An advertisement in this week’s issue of The Village Voice asks readers, “Would you like to stop using cocaine?”
Such is life in the planet’s primary metropolis of culture and finance.
Up here in the hinterland, Canadians might read that ad and think, “I wish I could afford cocaine.”
Mind you, wishing you could afford something and actually buying it are two different things.
But, for the sake of argument, let’s say you decide to shell out some sizable cash for a share of a cocaine shipment that successfully makes it to St. John’s because the seller’s car didn’t have a busted taillight and thus couldn’t be pulled over by the RCMP.
Where to get the dough? One option would be to do what more and more Canadians are doing in an effort to satisfy their consumption cravings: refinance your mortgage.
The quaint 1980s notion that “greed is good” has given way in the 21st century to the even more unsavory fact that greed is out of control. Having more and getting more is an addiction that afflicts not just bloated CEOs and shareholders, but Bob in the bungalow across the street.
The world being out of whack has become the new normal.
New Yorkers worry about overuse of cocaine.
The Bank of Canada worries that consumers are carrying too much debt.
Too much debt? Consumer debt is to banks what oxygen is to lungs, i.e., it fills them.
But there it is, in various news reports this week — the Bank of Canada says Canadians’ penchant for refinancing their mortgages to get their hands on extra spendable money is “the biggest domestic risk” facing the country, economically speaking.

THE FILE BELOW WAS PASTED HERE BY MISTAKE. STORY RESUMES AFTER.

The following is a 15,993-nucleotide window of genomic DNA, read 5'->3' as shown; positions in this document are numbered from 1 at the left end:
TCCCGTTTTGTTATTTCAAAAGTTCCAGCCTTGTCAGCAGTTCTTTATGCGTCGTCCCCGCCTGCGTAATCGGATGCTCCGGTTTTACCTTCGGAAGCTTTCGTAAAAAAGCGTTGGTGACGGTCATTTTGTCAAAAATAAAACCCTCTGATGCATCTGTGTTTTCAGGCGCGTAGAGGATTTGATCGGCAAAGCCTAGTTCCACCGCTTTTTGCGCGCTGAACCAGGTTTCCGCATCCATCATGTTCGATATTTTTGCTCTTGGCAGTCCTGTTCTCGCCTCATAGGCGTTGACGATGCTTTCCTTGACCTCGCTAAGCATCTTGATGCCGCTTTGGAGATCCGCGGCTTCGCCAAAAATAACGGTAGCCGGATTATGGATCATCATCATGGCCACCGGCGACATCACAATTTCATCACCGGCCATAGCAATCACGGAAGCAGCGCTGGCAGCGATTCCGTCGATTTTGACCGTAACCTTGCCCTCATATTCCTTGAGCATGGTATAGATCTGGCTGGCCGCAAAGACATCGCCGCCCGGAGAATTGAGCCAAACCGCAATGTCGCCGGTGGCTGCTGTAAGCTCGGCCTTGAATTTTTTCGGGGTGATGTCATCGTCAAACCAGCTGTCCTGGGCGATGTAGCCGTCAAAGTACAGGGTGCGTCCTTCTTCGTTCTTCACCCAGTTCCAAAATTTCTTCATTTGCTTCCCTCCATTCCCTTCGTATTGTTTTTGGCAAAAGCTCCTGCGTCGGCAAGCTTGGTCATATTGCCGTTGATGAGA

Apparently, it’s a bigger problem than obscenely expensive housing that could see your grandchildren living in a lean-to. It’s even a larger dilemma than the national deficit and the national debt, which has not yet forced the federal government to remortgage the Parliament buildings.
Of course it’s a bigger problem, because it’s not merely political or partisan — it affects real people and their day-to-day lives.
As is common with Bank of Canada pronouncements, several almost incomprehensible statistics were helpfully included.
For instance, in 2001, Canadians used the value of their homes to back borrowing a total of $8 billion. In 2010, less than a decade later, Canadians’ use of that strategy to borrow money had ballooned to $64 billion.
There’s more bad news. When is news involving banks of any other kind?
Household debt in Canada amounts to 151 per cent of disposable income.
Depending on which news report you’re reading, this level of debt is either “a near record” (The Canadian Press) or “a record” (The Globe and Mail). Whichever is accurate, it is good for banks, but bad for people. This seems to be a common theme in financial news since 2008.
Oddly, you hardly ever hear the politicians who spout on ad nauseam about the national debt express similar concern about people who have to take on debt to meet their daily needs.
Contrary to economists’ eggheaded assertions, most Canadians are not living beyond their means. Rather, they do not have the means to meet their needs. Real income has largely been stagnant, or worse, for a generation.
Charge card indebtedness is not due to the purchase of speedboats, snowmobiles and vacations in the southern sun, or other “unnecessary” luxuries or toys.
People are in debt because they have to be, not because they can’t control their childish urges. This is the real dilemma. Don’t expect the Bank of Canada to address it any time soon.
Brian Jones is a desk editor at
The Telegram. He can be reached by email at firstname.lastname@example.org.